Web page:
Friday, September 23, 2011

Faster than the speed of light!

When we first moved into our neighborhood, almost fifteen years ago, our first television provider was Comcast, and our telephone provider was Bell Atlantic (now Verizon).  Broadband was not yet available, so we used a dial-up service for Internet.

Very soon after moving in, we switched our television service away from the expensive and poorly supported Comcast to Dish Network, and have been very happy with that service for a decade and a half.  We pay about $89 per month, and receive their "Plus" HD+DVR package with all the basic cable channels, plus favorites like G4, BBC America, etc., HD-TV for most channels (including locals), and a DVR (which is indispensable with my early bedtime).

Dropping Verizon for land-line phone service was a pretty easy decision a few years back.  They were killing me with all kinds of extra charges (not just the normal taxes), and our service was over $70 a month. 

Our land-line has been an IP phone from Vonage for the past five years.  The phone quality is good for about $30 per month.  I've considered dropping land-line service entirely for just cell phones, but our home telephone number is sacred (everybody we care about knows it), and though I know you can port it to another device, frankly, I'm not eager to use my cell phone all the time.  (Something about radiation on the brain worries, if I'm being honest.)

As for Internet, our Megapipe service of 56 kbps dial-up was great, in the 90's.  But we soon switched to DSL, and then to a dry-loop DSL from Verizon.  (Dry-loop means that we were getting DSL service with no POTS, or 'plain old telephone service').  This gave us 1.5 Mbps download speeds, with 785 kbps upload speeds.  This was pretty close to the old T1 data rates, and sufficed for many years for $45.99 per month.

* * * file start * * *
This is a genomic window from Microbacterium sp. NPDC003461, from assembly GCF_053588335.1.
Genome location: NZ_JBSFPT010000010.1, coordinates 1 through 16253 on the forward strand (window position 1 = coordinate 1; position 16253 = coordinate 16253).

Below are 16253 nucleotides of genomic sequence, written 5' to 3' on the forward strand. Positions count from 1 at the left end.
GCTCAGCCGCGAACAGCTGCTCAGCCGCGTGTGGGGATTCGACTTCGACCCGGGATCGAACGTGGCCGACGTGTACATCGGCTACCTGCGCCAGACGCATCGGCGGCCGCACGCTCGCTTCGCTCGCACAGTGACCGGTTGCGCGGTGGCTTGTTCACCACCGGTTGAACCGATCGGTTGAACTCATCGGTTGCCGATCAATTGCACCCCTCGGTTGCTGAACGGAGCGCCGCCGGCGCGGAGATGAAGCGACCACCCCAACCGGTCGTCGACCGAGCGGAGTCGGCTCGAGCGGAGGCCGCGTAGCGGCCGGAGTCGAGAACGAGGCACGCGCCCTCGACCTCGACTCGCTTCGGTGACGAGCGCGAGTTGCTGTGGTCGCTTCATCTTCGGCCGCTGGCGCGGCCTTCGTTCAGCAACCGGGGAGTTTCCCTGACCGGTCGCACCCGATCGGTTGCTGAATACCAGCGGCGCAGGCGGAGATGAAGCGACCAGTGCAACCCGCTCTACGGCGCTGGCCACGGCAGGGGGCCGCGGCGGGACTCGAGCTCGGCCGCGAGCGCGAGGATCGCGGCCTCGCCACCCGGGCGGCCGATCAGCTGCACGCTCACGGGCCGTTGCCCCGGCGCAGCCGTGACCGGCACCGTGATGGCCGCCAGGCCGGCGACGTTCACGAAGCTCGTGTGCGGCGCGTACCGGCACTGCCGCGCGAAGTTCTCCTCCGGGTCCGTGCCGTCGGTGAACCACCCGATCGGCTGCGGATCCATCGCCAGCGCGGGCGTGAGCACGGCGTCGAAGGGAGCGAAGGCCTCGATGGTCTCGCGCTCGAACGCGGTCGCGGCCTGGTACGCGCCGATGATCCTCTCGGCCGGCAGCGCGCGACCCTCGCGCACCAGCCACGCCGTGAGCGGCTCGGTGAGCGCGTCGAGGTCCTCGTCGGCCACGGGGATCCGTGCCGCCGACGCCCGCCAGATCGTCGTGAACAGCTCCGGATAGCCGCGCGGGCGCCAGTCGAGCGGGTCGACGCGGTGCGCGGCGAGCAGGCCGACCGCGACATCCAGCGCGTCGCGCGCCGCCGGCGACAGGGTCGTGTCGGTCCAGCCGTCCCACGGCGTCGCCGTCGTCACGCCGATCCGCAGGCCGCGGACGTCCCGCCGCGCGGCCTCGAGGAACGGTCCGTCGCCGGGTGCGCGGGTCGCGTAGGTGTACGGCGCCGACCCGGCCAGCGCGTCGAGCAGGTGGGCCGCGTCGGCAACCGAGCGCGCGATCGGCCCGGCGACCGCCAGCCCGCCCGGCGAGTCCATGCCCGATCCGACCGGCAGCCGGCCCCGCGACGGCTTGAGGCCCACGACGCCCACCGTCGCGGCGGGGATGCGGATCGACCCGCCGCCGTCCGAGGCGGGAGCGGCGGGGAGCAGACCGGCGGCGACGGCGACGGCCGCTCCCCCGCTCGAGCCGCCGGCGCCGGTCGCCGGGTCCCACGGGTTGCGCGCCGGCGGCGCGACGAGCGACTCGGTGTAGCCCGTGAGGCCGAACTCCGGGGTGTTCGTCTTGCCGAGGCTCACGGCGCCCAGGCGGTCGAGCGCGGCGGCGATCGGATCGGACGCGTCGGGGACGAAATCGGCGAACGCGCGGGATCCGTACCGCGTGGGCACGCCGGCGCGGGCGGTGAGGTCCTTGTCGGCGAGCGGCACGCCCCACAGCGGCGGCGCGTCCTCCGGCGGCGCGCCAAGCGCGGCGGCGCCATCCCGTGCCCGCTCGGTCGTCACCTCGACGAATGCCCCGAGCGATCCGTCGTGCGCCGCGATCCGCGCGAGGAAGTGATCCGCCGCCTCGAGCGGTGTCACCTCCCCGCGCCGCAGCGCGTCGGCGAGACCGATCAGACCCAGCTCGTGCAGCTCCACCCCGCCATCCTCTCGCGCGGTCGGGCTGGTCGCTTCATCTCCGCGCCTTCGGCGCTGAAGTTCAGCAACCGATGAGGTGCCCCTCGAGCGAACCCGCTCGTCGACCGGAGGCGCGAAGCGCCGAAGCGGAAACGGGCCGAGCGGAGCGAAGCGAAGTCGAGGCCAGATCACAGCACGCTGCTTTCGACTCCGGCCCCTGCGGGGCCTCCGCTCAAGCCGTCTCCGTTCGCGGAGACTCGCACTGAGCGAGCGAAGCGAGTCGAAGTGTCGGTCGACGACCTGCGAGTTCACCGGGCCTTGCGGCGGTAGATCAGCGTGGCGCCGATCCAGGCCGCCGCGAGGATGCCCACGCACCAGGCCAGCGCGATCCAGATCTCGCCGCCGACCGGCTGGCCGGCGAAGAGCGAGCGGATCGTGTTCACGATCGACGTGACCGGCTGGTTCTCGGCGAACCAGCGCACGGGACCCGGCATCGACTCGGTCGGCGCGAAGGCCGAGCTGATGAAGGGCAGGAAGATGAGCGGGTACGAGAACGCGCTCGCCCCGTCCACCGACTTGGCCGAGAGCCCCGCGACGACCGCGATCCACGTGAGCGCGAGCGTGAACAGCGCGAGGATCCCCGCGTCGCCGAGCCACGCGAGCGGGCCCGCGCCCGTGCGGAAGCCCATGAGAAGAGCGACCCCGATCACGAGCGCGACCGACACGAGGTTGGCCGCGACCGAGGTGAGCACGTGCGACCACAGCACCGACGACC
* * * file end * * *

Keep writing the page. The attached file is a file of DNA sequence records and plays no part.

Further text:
However, times, they are a changin'.  Dry-loop DSL just wasn't cutting it anymore.  We cannot get FIOs from Verizon out here (fiber optic service that is blazing fast), so our only other options were satellite broadband and Comcast.  I ruled out satellite broadband when I used it at my in-laws.  Too herky-jerky waiting for transmission delays, and real-time applications (like gaming) were a pain.  Even my father-in-law dropped his satellite broadband in favor of DSL. 

The only option left was Comcast.  But I was reluctant to get Comcast broadband service because of my bad experience with their pricing and customer service a dozen years ago.

And yet, we started using Comcast service at our business, and gosh, if it wasn't pretty fast!  When I would call Comcast for customer support from work, they were REALLY HELPFUL.  Seriously, the tech support guys were SMART and actually knew what I was talking about when I mentioned things like dynamic DNS.  The home DSL connection also started to become the weak link in our broadband portfolio, with my often downloading large files to work from home and waiting for them to squirt through the now-tiny 785 kbps upstream path.

Resolved to increase my bandwidth, I finally found a deal that made the change worthwhile.  For under $30 per month (for six months, then $45 per month thereafter), we now get a cable modem service from Comcast with 20 Mbps downstream, 4 Mbps upstream. 

What a difference this makes!

Today, we're often downloading movies from Hulu, YouTube, and Dish Online.  We've got large files going back and forth, while two teenagers work their iPods or play on the online-connected XBox, and supporting an IP phone which is constantly in use (thank you, Eddie), while a Squeezebox plays out a collection of music, sometimes even remotely.  It's a lot more demand on the home IP pipe.

I tested the speed of my uploads both before giving up the DSL and after getting the Comcast service.  If you have not tried using the Speakeasy Speed Test, you should.  It's a fairly accurate measure of your net bandwidth at any given moment.  Realize, of course, that this net bandwidth takes into account other people in the Internet who are sharing your pipes.  In the case of a cable modem, that means the fat kid down the street downloading porn videos.

Testing the service at 5 am gives you a good idea how fast your empty pipes will go.  Here are the results we saw this morning:

For what it's worth, I also performed the test yesterday at 4:30 pm (traditionally the slowest time, because all the kids have come home from school), and our results were still a respectable 10 Mbps down, 4 Mbps up.

A hell of a lot better than DSL, and for the same price!

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